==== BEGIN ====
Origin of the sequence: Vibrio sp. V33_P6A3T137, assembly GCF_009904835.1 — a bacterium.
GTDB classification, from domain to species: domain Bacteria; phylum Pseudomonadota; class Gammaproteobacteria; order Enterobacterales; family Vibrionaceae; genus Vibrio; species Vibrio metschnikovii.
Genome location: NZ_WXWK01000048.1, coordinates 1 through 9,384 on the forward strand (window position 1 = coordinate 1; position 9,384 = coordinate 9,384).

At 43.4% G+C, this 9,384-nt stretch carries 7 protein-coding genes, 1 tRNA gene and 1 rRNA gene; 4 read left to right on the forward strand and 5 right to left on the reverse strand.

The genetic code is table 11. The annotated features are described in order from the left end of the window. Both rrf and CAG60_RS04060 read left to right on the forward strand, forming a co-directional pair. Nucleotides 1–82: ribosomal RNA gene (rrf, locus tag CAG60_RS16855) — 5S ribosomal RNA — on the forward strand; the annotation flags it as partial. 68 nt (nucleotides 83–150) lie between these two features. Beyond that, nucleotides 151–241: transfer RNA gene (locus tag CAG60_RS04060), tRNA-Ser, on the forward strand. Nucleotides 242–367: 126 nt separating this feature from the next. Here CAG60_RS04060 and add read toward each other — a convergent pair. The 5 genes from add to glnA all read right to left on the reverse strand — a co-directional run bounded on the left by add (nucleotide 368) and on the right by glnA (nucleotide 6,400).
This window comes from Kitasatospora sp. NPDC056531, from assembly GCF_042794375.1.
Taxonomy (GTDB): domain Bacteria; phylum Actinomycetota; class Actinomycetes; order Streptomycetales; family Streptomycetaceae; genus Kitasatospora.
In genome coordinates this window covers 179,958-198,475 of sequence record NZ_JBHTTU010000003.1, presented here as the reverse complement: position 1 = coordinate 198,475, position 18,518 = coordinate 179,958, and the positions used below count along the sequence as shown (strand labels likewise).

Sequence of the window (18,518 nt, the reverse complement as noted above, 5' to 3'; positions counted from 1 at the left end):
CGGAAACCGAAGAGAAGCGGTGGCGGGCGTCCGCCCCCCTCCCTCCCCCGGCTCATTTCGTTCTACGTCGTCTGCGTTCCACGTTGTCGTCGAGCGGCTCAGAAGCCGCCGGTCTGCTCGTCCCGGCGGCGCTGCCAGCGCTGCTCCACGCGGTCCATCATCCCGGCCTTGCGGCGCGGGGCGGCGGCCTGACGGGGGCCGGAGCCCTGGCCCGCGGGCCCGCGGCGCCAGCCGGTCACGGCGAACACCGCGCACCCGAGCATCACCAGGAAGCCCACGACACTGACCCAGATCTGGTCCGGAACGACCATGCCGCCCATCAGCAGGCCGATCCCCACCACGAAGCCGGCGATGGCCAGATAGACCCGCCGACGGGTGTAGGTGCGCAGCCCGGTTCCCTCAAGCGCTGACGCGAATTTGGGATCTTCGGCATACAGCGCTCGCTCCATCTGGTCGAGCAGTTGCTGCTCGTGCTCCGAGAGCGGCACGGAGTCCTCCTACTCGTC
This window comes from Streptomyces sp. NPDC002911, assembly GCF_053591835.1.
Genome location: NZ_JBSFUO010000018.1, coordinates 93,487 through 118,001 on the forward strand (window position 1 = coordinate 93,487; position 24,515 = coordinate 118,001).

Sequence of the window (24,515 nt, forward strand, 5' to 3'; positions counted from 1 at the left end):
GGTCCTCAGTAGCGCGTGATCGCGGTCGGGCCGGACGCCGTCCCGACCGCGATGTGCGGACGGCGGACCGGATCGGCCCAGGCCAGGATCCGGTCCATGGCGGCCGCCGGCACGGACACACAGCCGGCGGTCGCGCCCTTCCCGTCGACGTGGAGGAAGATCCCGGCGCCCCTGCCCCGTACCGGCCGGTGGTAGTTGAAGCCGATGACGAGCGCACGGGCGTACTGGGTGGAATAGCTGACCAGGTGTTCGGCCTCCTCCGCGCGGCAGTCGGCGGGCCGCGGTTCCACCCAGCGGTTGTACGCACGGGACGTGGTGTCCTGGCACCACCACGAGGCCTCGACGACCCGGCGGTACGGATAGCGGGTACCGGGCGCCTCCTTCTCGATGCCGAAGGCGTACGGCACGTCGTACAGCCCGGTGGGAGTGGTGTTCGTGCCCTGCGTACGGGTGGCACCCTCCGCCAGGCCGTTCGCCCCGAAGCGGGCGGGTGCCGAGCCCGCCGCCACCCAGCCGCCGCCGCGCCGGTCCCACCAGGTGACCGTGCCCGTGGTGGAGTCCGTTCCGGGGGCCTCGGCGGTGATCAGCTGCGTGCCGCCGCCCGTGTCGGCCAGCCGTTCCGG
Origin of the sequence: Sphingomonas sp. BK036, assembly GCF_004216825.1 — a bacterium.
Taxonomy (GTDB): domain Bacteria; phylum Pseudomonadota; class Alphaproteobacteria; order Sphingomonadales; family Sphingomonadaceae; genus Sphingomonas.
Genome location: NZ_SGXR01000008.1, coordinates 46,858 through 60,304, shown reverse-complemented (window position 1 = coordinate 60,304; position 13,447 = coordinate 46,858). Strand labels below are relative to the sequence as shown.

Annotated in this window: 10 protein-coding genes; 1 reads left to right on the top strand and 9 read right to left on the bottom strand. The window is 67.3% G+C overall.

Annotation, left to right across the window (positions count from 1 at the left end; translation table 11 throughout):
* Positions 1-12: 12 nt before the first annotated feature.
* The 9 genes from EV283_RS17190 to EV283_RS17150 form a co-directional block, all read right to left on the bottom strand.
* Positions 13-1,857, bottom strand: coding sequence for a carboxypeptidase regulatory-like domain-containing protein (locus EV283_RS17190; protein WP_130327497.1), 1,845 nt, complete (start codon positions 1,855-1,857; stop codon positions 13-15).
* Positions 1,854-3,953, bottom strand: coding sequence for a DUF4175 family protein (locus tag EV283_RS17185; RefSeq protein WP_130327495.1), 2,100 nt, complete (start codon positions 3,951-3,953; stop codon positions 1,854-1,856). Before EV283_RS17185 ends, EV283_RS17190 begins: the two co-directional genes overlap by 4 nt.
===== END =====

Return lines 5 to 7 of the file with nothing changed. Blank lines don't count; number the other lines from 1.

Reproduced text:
The genetic code is table 11. The annotated features are described in order from the left end of the window. Both rrf and CAG60_RS04060 read left to right on the forward strand, forming a co-directional pair. Nucleotides 1–82: ribosomal RNA gene (rrf, locus tag CAG60_RS16855) — 5S ribosomal RNA — on the forward strand; the annotation flags it as partial. 68 nt (nucleotides 83–150) lie between these two features. Beyond that, nucleotides 151–241: transfer RNA gene (locus tag CAG60_RS04060), tRNA-Ser, on the forward strand. Nucleotides 242–367: 126 nt separating this feature from the next. Here CAG60_RS04060 and add read toward each other — a convergent pair. The 5 genes from add to glnA all read right to left on the reverse strand — a co-directional run bounded on the left by add (nucleotide 368) and on the right by glnA (nucleotide 6,400).
This window comes from Kitasatospora sp. NPDC056531, from assembly GCF_042794375.1.
Taxonomy (GTDB): domain Bacteria; phylum Actinomycetota; class Actinomycetes; order Streptomycetales; family Streptomycetaceae; genus Kitasatospora.